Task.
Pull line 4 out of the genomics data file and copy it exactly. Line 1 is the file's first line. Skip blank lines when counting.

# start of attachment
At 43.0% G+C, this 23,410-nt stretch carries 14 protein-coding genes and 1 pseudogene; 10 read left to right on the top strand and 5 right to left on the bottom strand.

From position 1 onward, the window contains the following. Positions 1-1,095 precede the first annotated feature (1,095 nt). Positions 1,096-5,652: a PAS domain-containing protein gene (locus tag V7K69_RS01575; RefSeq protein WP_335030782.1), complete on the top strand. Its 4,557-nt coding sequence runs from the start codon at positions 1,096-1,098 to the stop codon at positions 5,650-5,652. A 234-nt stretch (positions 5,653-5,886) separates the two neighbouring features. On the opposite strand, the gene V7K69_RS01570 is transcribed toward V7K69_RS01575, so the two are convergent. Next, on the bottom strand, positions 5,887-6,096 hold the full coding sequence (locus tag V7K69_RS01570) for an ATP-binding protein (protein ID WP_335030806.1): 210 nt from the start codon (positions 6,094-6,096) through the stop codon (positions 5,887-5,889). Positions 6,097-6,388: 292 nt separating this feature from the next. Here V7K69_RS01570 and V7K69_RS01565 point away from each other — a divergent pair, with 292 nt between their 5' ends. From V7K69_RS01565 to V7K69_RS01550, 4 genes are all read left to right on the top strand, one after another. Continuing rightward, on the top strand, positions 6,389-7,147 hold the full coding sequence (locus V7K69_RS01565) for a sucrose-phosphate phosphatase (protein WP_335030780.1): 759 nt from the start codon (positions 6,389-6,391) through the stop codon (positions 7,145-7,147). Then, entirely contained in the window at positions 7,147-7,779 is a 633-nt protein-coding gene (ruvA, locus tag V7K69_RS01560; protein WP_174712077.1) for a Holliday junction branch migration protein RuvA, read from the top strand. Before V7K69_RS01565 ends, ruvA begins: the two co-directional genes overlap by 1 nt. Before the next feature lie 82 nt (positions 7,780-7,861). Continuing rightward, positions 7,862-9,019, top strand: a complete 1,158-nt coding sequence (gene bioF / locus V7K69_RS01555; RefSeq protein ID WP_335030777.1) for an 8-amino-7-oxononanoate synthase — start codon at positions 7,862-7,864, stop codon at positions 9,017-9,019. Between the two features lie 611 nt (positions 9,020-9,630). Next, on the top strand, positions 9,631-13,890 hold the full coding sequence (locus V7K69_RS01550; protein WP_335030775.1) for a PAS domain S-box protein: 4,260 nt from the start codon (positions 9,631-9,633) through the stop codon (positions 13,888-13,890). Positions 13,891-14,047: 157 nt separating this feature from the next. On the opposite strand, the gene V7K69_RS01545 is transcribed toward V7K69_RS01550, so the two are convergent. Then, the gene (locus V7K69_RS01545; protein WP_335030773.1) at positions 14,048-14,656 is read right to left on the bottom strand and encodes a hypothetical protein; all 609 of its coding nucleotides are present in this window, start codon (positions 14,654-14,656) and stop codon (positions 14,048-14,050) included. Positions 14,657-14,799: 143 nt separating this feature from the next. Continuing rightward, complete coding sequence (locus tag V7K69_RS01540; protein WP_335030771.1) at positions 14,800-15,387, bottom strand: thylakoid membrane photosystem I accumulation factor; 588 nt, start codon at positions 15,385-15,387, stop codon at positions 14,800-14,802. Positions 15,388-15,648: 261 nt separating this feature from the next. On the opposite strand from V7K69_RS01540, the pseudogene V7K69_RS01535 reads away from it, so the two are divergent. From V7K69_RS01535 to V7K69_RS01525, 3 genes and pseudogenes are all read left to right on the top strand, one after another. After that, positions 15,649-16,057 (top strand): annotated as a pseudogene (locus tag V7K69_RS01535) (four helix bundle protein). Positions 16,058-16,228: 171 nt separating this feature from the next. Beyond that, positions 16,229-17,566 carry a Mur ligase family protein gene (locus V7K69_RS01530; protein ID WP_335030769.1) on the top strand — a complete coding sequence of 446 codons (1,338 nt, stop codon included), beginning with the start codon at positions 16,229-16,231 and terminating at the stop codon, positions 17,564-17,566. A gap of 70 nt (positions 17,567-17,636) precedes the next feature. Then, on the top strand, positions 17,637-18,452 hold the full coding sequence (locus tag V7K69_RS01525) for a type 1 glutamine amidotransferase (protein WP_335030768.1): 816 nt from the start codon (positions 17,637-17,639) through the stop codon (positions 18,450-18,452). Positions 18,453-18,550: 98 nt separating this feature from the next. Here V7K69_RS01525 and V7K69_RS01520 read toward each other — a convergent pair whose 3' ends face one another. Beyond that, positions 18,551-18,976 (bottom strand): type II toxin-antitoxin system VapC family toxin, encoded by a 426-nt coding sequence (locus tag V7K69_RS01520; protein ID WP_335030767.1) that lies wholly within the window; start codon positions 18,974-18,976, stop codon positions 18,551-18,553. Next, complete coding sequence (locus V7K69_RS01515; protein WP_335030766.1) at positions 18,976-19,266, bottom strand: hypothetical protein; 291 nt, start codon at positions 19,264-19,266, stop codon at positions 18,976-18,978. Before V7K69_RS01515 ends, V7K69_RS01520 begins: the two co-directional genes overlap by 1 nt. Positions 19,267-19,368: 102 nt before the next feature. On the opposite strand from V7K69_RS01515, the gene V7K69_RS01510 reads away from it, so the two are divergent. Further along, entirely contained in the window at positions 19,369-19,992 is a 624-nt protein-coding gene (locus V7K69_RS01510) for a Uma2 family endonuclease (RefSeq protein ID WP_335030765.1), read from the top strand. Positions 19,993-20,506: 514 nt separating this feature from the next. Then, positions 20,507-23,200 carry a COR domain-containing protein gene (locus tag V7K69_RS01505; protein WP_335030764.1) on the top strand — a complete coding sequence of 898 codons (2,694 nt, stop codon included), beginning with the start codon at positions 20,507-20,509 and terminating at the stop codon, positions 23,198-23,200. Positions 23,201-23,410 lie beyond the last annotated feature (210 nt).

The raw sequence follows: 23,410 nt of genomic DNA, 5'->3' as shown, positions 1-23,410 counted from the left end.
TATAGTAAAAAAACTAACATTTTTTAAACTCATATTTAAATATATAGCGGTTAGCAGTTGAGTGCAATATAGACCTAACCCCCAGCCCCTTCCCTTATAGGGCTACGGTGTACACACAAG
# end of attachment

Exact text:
TATAGTAAAAAAACTAACATTTTTTAAACTCATATTTAAATATATAGCGGTTAGCAGTTGAGTGCAATATAGACCTAACCCCCAGCCCCTTCCCTTATAGGGCTACGGTGTACACACAAG